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Glucocorticoid-induced hypertension.
MedLine Citation:
PMID:  21744056     Owner:  NLM     Status:  Publisher    
Abstract/OtherAbstract:
Glucocorticoid-induced hypertension is a common clinical problem that is poorly understood, thus rendering treatment strategies sub-optimal. This form of hypertension has been commonly thought to be mediated by excess sodium and water reabsorption by the renal mineralocorticoid receptor. However, experimental and clinical data in both humans and animal models suggest important roles for the glucocorticoid receptor as well, in both the pathogenesis and maintenance of this hypertension. The glucocorticoid receptor is widely expressed in a number of organ systems relevant to blood pressure regulation, including the kidney, the brain and the vasculature. In vitro studies in isolated kidney tissues as well as in vascular smooth muscle and vascular endothelial cells have attempted to elucidate the molecular physiology of glucocorticoid-induced hypertension, but have generally been limited by the inability to study signaling pathways in an intact organism. More recently, the power of mouse genetics has been employed to examine the tissue-specific contributions of vascular and extra-vascular tissues to this form of hypertension. Here we review recent developments in our understanding of the pathogenesis of glucocorticoid-induced hypertension.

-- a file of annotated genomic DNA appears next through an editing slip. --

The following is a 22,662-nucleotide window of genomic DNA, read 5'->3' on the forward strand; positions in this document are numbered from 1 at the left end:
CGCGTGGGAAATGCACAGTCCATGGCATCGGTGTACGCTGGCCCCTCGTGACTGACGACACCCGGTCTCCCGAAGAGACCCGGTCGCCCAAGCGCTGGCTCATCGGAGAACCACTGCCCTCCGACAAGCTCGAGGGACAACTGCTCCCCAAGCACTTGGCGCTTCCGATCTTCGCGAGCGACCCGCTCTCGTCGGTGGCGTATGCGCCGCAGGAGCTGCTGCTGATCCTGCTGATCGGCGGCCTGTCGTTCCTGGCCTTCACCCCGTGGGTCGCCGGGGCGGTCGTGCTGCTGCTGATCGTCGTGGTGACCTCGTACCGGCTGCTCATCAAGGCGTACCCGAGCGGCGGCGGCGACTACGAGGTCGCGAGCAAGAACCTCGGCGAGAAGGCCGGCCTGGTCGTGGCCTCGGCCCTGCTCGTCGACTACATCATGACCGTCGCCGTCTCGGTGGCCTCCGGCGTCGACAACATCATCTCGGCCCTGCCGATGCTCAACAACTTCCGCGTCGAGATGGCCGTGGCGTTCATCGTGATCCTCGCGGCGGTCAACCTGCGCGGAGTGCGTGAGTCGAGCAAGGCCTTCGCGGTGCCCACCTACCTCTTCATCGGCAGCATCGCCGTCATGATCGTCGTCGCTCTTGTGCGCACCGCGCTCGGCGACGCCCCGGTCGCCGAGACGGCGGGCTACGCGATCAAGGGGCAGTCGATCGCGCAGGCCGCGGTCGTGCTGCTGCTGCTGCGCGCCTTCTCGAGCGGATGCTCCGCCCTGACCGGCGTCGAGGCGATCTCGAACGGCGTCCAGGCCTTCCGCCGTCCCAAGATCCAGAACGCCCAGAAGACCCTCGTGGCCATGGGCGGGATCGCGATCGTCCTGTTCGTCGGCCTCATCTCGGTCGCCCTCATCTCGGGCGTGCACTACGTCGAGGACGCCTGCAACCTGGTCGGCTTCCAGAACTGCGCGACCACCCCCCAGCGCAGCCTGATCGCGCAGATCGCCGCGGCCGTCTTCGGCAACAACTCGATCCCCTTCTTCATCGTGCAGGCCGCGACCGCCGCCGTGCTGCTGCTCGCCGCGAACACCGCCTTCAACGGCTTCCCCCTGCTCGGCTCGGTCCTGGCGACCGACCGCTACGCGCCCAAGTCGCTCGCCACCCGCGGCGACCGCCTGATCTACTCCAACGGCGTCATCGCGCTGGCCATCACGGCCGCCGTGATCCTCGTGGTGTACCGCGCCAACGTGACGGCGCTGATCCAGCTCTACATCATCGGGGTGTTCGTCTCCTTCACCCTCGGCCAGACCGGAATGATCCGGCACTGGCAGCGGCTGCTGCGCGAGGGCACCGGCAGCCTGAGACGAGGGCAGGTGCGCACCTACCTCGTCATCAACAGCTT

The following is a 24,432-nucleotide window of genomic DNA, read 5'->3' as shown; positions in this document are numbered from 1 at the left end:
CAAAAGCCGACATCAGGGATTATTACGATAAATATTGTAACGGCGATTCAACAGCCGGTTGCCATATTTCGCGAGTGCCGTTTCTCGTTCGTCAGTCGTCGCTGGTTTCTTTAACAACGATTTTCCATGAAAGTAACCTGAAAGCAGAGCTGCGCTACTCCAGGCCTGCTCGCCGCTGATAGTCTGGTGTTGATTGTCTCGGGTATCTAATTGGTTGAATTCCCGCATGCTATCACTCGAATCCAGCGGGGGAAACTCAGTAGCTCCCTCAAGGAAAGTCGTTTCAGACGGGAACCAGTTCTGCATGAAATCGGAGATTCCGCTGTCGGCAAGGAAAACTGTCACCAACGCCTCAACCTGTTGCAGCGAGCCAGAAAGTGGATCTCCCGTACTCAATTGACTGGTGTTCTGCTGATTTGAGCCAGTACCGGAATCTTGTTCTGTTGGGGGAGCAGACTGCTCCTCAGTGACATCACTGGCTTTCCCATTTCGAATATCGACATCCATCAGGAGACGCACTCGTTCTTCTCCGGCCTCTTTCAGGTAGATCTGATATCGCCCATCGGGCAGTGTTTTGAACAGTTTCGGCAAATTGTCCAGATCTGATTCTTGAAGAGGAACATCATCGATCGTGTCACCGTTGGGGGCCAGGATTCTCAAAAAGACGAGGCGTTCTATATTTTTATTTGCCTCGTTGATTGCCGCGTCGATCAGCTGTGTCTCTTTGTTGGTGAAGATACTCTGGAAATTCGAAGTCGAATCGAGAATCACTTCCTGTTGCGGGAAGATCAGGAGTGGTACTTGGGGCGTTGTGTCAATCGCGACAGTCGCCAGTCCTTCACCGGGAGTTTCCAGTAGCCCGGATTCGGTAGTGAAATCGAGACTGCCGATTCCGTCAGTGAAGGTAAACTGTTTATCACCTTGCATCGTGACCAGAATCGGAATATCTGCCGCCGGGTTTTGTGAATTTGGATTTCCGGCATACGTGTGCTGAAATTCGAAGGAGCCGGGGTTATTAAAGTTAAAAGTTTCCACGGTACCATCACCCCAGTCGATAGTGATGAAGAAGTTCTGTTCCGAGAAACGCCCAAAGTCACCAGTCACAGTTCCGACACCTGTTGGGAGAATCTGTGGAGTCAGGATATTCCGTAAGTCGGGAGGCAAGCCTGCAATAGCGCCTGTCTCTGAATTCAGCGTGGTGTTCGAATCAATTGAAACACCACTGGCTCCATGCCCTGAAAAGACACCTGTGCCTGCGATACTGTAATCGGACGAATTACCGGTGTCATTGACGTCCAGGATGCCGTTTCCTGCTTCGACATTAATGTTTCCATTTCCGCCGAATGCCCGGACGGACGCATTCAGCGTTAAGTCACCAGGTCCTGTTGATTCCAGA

Authors:
Julie E Goodwin; David S Geller
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Publication Detail:
Type:  JOURNAL ARTICLE     Date:  2011-7-9
Journal Detail:
Title:  Pediatric nephrology (Berlin, Germany)     Volume:  -     ISSN:  1432-198X     ISO Abbreviation:  -     Publication Date:  2011 Jul 
Date Detail:
Created Date:  2011-7-11     Completed Date:  -     Revised Date:  -    
Medline Journal Info:
Nlm Unique ID:  8708728     Medline TA:  Pediatr Nephrol     Country:  -    
Other Details:
Languages:  ENG     Pagination:  -     Citation Subset:  -    
Affiliation:
Section of Nephrology, Department of Pediatrics, Yale University School of Medicine, 333 Cedar Street, PO Box 208064, New Haven, CT, 06520, USA, julie.goodwin@yale.edu.
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